As insurance agency acquisitions continue at a blistering pace, more agency owners are considering cashing out. Some of them envision retiring early, traveling the world or permanently focusing on golfing, fishing or a life of leisure.
But if that’s your plan, you may find selling your agency to one of the many expanding private equity buyers extremely difficult, if not impossible. The investors that are currently snapping up profitable and growing agencies around the country are banking on the owner(s) sticking around after the sale, to ensure that the secret sauce they had for success doesn’t trickle out the door along with them as they head for the beach.
Buyers currently in the market for insurance agencies are looking for sellers that will continue driving growth for the agency and, in turn, the buyer’s portfolio. They are not just interested in sales growth; they want to see profits.
Consider the following:
- One of the differentiators in the insurance brokerage space is the often-personal nature of the business, particularly for agency principals. Often your clients are purchasing their coverage because of you. You are the face of the agency that you spent so many years building. Your clients and the local community associate your agency with you.
Buyers want to ensure that continues for as long as possible, as they plan on you keeping the agency humming along and they understand that your established relationships are an important part of the agency’s success.
- You are also important because your ability to grow your agency over the years reflects your focus on long-term growth, which is what private equity buyers value. They’re looking beyond short-term growth or profits.
- Additionally, if you’ve amassed a strong and successful team, they have likely stuck around thanks to the company culture that you’ve built and your effective leadership. And once an owner like you leaves, defections could soon follow, sales could founder and some long-term clients could take their business elsewhere.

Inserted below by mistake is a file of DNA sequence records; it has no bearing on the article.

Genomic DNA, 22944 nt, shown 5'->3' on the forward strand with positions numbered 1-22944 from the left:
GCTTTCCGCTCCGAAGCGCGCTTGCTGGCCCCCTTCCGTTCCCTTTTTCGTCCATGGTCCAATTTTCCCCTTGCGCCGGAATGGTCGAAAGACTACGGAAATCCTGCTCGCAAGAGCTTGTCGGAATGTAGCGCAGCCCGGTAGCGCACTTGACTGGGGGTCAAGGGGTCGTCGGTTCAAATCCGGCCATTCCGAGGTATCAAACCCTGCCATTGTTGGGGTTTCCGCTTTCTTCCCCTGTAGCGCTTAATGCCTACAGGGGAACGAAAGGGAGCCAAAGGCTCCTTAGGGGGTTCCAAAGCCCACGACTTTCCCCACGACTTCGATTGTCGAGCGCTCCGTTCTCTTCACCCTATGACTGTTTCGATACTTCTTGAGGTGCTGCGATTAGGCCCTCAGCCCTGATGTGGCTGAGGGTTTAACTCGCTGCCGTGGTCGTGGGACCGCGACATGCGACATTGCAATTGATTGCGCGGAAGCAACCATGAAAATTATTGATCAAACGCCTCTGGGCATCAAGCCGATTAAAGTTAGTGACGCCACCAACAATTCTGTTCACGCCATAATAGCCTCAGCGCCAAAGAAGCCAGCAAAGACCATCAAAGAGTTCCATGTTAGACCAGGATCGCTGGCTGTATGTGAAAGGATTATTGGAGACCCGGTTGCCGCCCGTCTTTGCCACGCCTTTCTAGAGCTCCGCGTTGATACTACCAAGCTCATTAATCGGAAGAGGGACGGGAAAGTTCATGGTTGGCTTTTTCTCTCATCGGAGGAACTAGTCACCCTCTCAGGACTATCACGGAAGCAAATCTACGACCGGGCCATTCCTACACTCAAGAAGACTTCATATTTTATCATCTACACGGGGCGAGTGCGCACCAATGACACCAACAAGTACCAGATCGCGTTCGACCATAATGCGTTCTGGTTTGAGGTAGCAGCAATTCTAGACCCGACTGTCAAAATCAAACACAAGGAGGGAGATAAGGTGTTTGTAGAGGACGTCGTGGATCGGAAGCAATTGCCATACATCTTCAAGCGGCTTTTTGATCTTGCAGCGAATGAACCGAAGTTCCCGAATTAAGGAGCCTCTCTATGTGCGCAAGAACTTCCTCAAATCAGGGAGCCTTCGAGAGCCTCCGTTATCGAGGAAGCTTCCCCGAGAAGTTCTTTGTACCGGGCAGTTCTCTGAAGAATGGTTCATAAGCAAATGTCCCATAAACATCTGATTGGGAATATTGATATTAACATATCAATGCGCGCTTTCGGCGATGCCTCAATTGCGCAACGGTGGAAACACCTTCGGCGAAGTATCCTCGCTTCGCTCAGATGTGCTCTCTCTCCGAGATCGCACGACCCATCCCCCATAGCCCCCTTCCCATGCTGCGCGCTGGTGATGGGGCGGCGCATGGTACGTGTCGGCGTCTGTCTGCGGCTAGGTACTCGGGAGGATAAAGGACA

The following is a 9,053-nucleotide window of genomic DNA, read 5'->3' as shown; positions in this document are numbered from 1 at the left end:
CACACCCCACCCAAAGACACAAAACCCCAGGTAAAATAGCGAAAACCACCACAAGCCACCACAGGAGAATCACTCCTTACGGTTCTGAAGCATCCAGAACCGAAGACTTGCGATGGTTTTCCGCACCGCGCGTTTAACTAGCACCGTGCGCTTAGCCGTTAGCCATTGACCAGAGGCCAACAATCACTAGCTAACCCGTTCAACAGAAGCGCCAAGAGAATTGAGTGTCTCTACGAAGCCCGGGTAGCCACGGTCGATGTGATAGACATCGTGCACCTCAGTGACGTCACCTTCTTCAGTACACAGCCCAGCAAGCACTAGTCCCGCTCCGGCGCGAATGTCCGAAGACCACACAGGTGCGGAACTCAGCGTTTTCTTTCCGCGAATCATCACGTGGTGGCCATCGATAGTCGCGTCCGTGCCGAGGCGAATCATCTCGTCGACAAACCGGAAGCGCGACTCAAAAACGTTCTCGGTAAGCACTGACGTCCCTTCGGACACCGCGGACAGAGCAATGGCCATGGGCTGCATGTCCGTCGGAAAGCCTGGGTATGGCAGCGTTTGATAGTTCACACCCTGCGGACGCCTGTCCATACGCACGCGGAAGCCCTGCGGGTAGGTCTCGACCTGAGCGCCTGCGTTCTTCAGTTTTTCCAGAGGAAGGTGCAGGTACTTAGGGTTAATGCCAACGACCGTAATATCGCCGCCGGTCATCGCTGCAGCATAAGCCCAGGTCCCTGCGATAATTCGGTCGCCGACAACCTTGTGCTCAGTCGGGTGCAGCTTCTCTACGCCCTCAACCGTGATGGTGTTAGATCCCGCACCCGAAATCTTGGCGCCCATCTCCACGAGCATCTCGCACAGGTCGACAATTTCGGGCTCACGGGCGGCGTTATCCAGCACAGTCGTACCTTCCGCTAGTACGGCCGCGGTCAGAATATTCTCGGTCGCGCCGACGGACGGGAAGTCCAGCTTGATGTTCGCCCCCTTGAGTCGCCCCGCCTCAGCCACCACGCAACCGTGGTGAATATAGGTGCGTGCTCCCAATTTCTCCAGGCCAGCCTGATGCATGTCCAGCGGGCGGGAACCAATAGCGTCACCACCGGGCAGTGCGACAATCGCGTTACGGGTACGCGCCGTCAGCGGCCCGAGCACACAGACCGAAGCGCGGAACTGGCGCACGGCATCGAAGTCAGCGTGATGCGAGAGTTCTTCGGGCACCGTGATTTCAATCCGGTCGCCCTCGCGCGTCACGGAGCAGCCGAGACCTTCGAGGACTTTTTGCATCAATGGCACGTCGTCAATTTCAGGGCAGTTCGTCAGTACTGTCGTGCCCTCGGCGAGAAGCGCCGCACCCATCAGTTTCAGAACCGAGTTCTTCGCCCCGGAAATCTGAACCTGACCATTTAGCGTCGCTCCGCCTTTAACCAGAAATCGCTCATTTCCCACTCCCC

Due to all of the above, agency sales are often structured so that the principals will receive between 75% and 90% of the price in cash and the remainder through an earn-out.
The earn-out agreement typically requires the principal to continue working for the new owner for three years and may include incentives (like profit-sharing and stock options) for working longer. In most cases, the buyers will want you to stick around past the earn-out period to keep captaining your sales-generating steamship.
Earn-outs ensure a smoother transition and provide some stability, which the buyers like.
Perhaps you decide that your plans can wait and that you’ll stick around until the earn-out period expires. Even if that’s three years down the line, if your clients sense you have short-timer’s disease, they may jump ship before you split.
If you are planning on retiring and walking away from your agency at some point, the earlier you start the process the better. If you hope to sell and retire immediately, it likely won’t be in the cards.
To get the most value for your agency, plan ahead and set a goal for the sale of your agency and a plan for how long you want to stick around. You can still reap a healthy income for years after your earn-out is paid … doing what you have enjoyed for so many years.
Also, be realistic about the timeline of getting a sale of your agency done, as well as the work involved. Sales don’t happen overnight. Due diligence can be time-consuming and costly and your attention to the sale will take time away from managing your agency. Lawyer up and lean on your accountant.
Finally, to ensure a good fit, choose the buyer carefully. If they don’t share your values, have a completely different corporate culture than yours and have a different view of client relationships, you could be in for a rough slog after the purchase. Employee morale could suffer, staff could leave and clients could be lost.
You built your business from the ground up, and the manner of your exit and who you sell to will cement your legacy and make for a profitable sale.